The demand for green hydrogen and its derivatives would increase massively in the coming years if the UN’s International Maritime Organization (IMO) adopts a proposal for a global carbon fuel tax on the shipping industry.
While the IMO has a target of cutting greenhouse gas emissions from the maritime sector by 50% by 2050 (compared to 2008 levels) — a goal that could be increased in a forthcoming July meeting — it has been hard to see how it would get there, given that today’s carbon-rich heavy fuels are much cheaper than cleaner alternatives, such as renewable hydrogen, ammonia and methanol.
However, last week, a revised proposal of a “Fund and Reward” carbon tax was submitted by the International Chamber of Shipping — a trade body representing about 80% of the world’s merchant fleet — that seeks to charge shipowners $50 per tonne of fossil-derived marine fuel oil.
That would raise about $10bn by 2030, which would be used to compensate first movers using green hydrogen or its derivatives, or biofuels or new technologies such as carbon capture.
“The shipping industry and the IMO have been very slow. But this is the best decarbonisation proposal I have seen”, Erik Røsæg, a professor of maritime law at the University of Oslo, tells Hydrogen Insight. Røsæg worked on liability issues at the IMO from 1990 until 2002 in its legal committee, but it is no longer engaged with the UN agency.
The revised proposal is one of several being considered by the IMO, which is set to make a decision — or at least narrow down the decarbonisation options — this year.
“The tax must be high enough to be an incentive to decarbonise, but should not be a tax for fiscal purposes,” says Røsæg. “The idea is that the tax revenue should be paid out to compensate shipowners that decarbonise.
“The shipping industry has been spending years discussing all sorts of proposals, delaying decisions, when they could have decided early on to introduce a simple, market-based measure where CO2 emissions are taxed, and where the shipowners can decide themselves how to adjust — to pay or to decarbonise, and how to decarbonise. This proposal is just that: simple enough to actually work, although it is still competing with other proposals.”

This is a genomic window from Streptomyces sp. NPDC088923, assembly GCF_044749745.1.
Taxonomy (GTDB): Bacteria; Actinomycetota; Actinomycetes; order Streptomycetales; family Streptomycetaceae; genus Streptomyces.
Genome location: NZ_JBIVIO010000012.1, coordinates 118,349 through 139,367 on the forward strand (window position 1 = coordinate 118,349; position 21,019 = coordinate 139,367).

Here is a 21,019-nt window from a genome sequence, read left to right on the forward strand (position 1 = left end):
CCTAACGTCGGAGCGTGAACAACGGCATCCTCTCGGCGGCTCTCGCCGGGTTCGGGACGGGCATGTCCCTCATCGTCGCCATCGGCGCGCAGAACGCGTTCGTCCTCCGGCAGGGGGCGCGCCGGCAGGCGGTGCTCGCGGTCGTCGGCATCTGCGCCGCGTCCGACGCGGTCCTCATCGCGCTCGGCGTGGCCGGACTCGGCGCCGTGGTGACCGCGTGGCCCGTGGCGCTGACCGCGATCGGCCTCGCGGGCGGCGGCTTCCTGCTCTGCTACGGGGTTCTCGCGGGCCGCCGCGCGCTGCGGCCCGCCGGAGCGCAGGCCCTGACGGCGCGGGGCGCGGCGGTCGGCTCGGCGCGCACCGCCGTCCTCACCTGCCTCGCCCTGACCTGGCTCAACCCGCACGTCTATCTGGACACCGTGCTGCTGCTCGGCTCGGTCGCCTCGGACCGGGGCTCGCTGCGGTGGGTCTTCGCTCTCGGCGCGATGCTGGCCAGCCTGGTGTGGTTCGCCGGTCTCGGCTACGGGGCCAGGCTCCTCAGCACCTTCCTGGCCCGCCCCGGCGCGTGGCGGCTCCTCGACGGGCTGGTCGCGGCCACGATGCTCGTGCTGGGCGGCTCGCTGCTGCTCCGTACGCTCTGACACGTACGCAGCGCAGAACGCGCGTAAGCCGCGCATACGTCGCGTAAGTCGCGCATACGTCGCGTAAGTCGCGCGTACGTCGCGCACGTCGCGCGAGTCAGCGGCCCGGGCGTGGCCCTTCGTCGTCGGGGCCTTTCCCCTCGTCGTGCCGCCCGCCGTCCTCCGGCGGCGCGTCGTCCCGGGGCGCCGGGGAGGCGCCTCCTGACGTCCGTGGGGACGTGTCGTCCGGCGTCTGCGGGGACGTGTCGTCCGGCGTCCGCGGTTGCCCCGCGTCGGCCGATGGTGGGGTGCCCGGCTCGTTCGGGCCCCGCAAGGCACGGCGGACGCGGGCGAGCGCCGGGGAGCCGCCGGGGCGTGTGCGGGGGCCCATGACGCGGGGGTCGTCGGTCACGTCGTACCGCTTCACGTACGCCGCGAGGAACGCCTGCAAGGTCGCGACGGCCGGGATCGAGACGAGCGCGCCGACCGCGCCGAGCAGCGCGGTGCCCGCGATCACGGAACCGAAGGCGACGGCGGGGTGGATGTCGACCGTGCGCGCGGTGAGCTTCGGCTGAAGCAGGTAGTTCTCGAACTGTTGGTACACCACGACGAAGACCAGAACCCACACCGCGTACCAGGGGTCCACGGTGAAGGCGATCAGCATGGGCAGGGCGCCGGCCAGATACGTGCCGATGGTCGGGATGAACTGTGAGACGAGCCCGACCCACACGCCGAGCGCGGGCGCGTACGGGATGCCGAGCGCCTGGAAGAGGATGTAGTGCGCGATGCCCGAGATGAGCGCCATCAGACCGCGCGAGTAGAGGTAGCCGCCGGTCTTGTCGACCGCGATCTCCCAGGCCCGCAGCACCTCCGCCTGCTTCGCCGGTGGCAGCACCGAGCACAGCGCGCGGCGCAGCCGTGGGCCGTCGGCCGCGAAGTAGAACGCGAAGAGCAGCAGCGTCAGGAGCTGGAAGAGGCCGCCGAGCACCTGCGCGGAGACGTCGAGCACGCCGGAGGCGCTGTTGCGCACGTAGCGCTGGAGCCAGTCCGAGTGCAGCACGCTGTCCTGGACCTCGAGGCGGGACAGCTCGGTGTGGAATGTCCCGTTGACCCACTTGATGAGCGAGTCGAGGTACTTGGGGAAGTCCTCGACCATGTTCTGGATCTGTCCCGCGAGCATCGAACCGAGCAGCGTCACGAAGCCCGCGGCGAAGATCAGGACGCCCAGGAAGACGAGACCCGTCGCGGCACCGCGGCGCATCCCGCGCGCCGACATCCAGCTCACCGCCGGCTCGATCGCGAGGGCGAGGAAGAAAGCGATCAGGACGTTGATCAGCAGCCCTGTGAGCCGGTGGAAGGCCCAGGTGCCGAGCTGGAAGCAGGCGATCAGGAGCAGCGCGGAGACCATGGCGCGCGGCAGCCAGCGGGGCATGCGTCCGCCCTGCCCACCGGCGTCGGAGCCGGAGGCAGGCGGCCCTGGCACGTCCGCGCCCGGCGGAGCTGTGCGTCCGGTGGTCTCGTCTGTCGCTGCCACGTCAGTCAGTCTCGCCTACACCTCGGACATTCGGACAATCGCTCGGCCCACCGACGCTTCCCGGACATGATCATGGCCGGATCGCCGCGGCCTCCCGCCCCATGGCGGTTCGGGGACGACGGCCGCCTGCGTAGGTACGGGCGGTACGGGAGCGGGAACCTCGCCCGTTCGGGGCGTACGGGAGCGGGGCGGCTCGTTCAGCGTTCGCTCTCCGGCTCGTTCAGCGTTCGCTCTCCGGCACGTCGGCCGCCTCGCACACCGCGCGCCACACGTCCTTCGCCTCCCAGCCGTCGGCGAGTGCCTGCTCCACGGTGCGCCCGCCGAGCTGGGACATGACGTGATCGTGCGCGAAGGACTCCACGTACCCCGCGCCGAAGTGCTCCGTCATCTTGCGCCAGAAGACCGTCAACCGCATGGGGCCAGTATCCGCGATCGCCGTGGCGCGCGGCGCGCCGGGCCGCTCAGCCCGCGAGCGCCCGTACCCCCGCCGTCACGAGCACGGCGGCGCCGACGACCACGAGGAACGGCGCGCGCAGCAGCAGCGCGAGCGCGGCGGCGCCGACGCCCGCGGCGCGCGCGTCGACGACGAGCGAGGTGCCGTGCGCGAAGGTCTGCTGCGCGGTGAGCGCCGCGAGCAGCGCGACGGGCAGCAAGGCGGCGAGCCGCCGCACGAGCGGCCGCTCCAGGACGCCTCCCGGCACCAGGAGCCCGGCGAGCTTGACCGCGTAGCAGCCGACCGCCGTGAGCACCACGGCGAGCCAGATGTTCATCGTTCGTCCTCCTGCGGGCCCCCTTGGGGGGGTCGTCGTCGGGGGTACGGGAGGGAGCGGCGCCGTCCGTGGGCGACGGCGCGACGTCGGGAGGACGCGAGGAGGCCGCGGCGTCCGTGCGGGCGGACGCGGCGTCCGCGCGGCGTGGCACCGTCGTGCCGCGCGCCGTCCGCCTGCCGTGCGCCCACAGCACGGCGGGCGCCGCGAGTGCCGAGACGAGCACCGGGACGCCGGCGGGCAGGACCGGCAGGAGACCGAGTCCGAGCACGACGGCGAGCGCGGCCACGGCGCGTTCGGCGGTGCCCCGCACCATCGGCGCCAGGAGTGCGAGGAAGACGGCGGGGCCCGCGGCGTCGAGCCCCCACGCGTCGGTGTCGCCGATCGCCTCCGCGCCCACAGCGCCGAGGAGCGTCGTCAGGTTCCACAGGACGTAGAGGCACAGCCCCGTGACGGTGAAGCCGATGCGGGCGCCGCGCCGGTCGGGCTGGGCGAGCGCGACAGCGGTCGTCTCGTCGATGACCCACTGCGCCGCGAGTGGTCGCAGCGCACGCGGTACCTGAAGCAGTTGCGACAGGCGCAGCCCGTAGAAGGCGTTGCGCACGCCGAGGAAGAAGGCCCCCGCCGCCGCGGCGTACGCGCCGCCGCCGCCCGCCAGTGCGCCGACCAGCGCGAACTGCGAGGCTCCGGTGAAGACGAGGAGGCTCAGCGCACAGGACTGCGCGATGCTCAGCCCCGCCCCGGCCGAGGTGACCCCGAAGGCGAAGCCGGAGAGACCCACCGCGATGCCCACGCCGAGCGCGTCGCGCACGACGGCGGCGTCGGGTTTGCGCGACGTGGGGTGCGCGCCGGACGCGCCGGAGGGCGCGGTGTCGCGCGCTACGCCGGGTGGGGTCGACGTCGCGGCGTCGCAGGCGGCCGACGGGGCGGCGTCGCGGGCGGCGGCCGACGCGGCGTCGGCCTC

Among the decarbonising proposals that were discussed for years is the Carbon Intensity Indicator that took effect from 1 January 2023, a sophisticated system calculating the emissions of each ship, with ratings that force shipowners to improve — which “sounds great, but in practice it is very cumbersome”, according to Røsæg.
While this current system aims to cut carbon intensity by 1.5% yearly, it does not have any enforcement mechanisms pushing the shipowners.
“It appears that many shipowners in most parts of the world are taking a reasonable approach now, arguing that there should be a global system applying to everyone, levelling the playing field, rather than no taxes at all,” says Røsæg.
Increasing pressure from the shipping industry to see ground rules clarified and avoid further delays of investment decisions for new ships and new technology is also mounting. An IMO meeting in July could make the proposal part of the organisation’s official strategy.
The road to enforcement means the IMO’s 175 member states have to agree on the tax, and each nation would either collect the taxes themselves or let the UN agency do so.
“The IMO is a highly political body, and there will be many discussions on special considerations for some states,” says Røsæg. “My guess would be that this is not implemented until the second half of this decade and that suggestions to introduce this in 2024 are too optimistic.”
In practice, the “Fund and Reward” tax system would force shipowners to pay taxes when arriving in a new country — no matter where the ship has been registered, making it impossible to avoid the fee by changing flags.
“The challenge with this proposal is to find a waterproof system for measuring the emissions of the ships,” Røsæg concludes.